Outdoor kitchen with BBQ and pizza oven

(Image credit: Jemma Watts/Future Publishing Ltd)

'The 24ʺ gas-powered pizza oven has an innovative dual-zone cooking function, whereby two independently controlled gas burners allow for multiple pizza styles (or other foods!) to be cooked simultaneously at a range of temperatures,' he explains.

'For example, you can quickly fire a Neapolitan-style one side, while baking a Detroit a little lower and slower on the other.'

The innovation of Ooni ovens is evidence that at home pizza ovens are improving all the time. It can be hard to know which Ooni to invest in off the bat, but our current top-rated favourite is the Ooni Fyra, which is simple to use and compact. 

What makes a pizza oven better than a normal oven?

If you've ever dedicated a Friday night to making pizza which you've baked in your oven, you'll already know that the results can be a trifle disappointing. Chewy (or worse raw) dough and coagulated cheese make the difference between standard homemade pizza and what you can get delivered from the local takeaway quite stark.

If you've ever wondered why the quality difference is so stark, then we've got the answer. And you won't be surprised to hear it all comes back to high temperatures. 

outdoor counter in garden with flower plant

(Image credit: Future PLC/ Joanna Henderson)

Kristian puts the difference in quality down to the fact that 'Most home ovens don't get beyond 230 °C and require considerable heat-up time.'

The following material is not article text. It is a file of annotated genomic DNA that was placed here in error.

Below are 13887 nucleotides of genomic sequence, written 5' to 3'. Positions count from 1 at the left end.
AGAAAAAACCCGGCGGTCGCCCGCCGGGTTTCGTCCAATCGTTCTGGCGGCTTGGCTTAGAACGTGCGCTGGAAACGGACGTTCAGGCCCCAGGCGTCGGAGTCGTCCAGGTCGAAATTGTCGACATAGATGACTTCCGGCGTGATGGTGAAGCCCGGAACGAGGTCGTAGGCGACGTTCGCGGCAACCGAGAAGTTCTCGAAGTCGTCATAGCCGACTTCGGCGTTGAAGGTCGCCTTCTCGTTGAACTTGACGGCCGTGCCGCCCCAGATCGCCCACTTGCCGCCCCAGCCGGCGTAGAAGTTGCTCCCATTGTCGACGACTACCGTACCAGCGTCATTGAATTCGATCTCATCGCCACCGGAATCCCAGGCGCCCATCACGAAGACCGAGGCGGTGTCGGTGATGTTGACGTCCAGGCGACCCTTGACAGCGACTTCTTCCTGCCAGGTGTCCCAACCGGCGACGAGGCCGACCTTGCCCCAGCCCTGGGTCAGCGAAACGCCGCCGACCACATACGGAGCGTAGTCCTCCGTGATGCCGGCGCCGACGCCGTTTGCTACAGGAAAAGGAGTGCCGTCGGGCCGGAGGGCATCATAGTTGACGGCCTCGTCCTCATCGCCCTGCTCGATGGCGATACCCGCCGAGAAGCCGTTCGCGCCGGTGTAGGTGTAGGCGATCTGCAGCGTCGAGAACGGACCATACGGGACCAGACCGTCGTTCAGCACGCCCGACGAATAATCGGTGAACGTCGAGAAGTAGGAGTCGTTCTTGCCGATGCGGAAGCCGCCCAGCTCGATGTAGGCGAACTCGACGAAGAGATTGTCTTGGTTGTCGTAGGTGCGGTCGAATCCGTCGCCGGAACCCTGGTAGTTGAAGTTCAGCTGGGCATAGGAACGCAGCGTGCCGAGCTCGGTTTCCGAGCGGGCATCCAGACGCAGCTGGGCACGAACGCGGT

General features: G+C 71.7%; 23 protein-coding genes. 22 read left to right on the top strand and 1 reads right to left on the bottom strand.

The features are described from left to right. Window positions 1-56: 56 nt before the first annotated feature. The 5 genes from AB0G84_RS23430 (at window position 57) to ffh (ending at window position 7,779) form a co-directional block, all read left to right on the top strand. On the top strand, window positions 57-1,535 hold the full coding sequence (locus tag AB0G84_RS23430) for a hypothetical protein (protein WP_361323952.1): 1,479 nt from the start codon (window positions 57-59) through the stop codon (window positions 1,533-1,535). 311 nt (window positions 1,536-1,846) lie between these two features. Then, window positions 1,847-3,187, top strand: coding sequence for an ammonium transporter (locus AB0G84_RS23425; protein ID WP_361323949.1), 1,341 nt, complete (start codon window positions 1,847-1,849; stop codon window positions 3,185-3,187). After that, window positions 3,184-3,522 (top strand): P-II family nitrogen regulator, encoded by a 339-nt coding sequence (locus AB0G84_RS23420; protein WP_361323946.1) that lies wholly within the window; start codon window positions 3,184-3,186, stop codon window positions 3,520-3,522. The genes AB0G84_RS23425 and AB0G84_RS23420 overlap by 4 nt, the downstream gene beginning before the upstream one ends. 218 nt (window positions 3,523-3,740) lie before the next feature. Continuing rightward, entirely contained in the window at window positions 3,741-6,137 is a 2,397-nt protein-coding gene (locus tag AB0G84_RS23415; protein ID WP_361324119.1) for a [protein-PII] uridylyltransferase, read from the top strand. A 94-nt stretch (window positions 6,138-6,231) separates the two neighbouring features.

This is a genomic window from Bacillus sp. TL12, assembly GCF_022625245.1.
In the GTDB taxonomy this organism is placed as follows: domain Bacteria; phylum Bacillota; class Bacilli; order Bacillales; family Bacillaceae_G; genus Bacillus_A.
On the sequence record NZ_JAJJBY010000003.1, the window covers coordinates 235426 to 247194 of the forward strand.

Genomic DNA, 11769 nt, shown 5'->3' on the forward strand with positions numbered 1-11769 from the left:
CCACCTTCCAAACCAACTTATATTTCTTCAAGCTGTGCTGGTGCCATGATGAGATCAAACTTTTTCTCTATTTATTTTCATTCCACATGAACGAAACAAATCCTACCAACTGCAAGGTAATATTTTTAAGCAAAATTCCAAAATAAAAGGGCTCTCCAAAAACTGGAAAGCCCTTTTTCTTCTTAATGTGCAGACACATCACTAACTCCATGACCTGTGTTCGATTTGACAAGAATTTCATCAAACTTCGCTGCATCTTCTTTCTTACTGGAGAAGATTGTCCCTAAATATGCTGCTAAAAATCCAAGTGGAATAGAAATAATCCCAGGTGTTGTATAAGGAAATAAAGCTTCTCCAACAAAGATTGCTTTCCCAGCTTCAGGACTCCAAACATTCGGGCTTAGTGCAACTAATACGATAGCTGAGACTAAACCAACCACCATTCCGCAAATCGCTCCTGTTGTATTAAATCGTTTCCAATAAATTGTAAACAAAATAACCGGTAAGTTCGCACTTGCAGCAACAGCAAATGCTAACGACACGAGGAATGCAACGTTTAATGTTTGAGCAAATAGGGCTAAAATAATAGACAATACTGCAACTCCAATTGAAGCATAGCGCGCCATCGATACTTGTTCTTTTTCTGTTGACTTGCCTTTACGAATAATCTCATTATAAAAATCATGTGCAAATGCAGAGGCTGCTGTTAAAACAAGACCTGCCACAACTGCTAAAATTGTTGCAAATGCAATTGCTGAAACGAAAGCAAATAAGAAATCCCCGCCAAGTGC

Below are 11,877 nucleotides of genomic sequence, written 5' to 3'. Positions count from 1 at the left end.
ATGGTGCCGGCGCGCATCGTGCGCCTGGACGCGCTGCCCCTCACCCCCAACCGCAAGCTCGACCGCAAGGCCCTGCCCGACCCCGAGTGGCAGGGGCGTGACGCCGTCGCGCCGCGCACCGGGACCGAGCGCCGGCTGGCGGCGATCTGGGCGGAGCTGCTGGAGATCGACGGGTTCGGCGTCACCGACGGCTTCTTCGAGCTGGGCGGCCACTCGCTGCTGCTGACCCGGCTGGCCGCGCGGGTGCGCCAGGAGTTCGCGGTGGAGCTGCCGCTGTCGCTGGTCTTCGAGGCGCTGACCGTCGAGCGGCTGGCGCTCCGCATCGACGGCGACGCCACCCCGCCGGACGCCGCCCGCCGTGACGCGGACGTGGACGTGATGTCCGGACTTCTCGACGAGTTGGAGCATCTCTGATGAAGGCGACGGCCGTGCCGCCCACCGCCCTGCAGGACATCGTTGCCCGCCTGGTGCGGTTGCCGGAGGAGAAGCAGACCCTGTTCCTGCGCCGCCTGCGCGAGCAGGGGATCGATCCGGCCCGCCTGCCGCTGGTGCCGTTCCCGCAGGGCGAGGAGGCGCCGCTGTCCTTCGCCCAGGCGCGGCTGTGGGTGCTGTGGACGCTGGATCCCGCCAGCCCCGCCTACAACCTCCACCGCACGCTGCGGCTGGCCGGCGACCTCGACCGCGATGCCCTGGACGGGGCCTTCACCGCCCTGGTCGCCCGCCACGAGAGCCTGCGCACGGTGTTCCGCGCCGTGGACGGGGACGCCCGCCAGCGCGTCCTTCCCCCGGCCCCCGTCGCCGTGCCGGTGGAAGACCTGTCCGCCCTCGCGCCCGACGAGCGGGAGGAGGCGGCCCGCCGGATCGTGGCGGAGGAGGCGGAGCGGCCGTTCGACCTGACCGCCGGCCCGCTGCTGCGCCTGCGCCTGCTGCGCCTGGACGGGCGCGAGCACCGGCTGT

He adds that 'For traditional Neapolitan-style pizza, you need temperatures of 430 °C plus and would expect a 60-90 second cook time.'

That means that even if you fire your in-built oven up to the highest possible temperature, it won't quite cut it. 

white outdoor kitchen with BBQ, sink, purpose built, seamless design, storage sections, rug, baskets, logs, white bunting

(Image credit: AOS Outdoor Kitchens)

'There's no match for flame-cooked pizza on a super hot stone - a crisp base, beautiful puffy crusts and golden browned toppings just make people happy,' explains Kristian. 

'Multi-fuel pizza ovens in particular give cooks more choice - use charcoal or wood for that smoky fired flavour, or gas for quick, clean convenience.'

The answer is simple then: if you want to get the highest quality homemade pizza at home, investing in a pizza oven is your best bet. Now you just need to decide on which one!

Molly Cleary
Kitchen Appliances Editor

Molly is Ideal Home’s Kitchen Appliances Editor and an all-around baking and cooking enthusiast. She joined the team in September 2022 as an Ecommerce Editor after working across Real Homes, Homes & Gardens and Livingetc. She's been reviewing products for 4 years and now specialises in weighing up kitchen essentials' pros and cons, from air fryers to bean-to-cup coffee machines. 

She's always been a keen reader, so after graduating from the University of Exeter in 2020 she was thrilled to find a way to write as a full-time job. Nowadays, she spends her days at home or the Ideal Home test facility trying out new kitchen innovations to see if they’re worth a space on your worktop. Her most beloved and hard-working appliance is her Sage coffee machine though she also takes the title of Ideal Home’s in-house air fryer expert after writing about them religiously over the past few years.

When she's not thinking or writing about kitchen appliances, she loves getting around London exploring new places, going for a dip at the Ladies’ Pond and consuming every bit of pop culture she can get her hands on.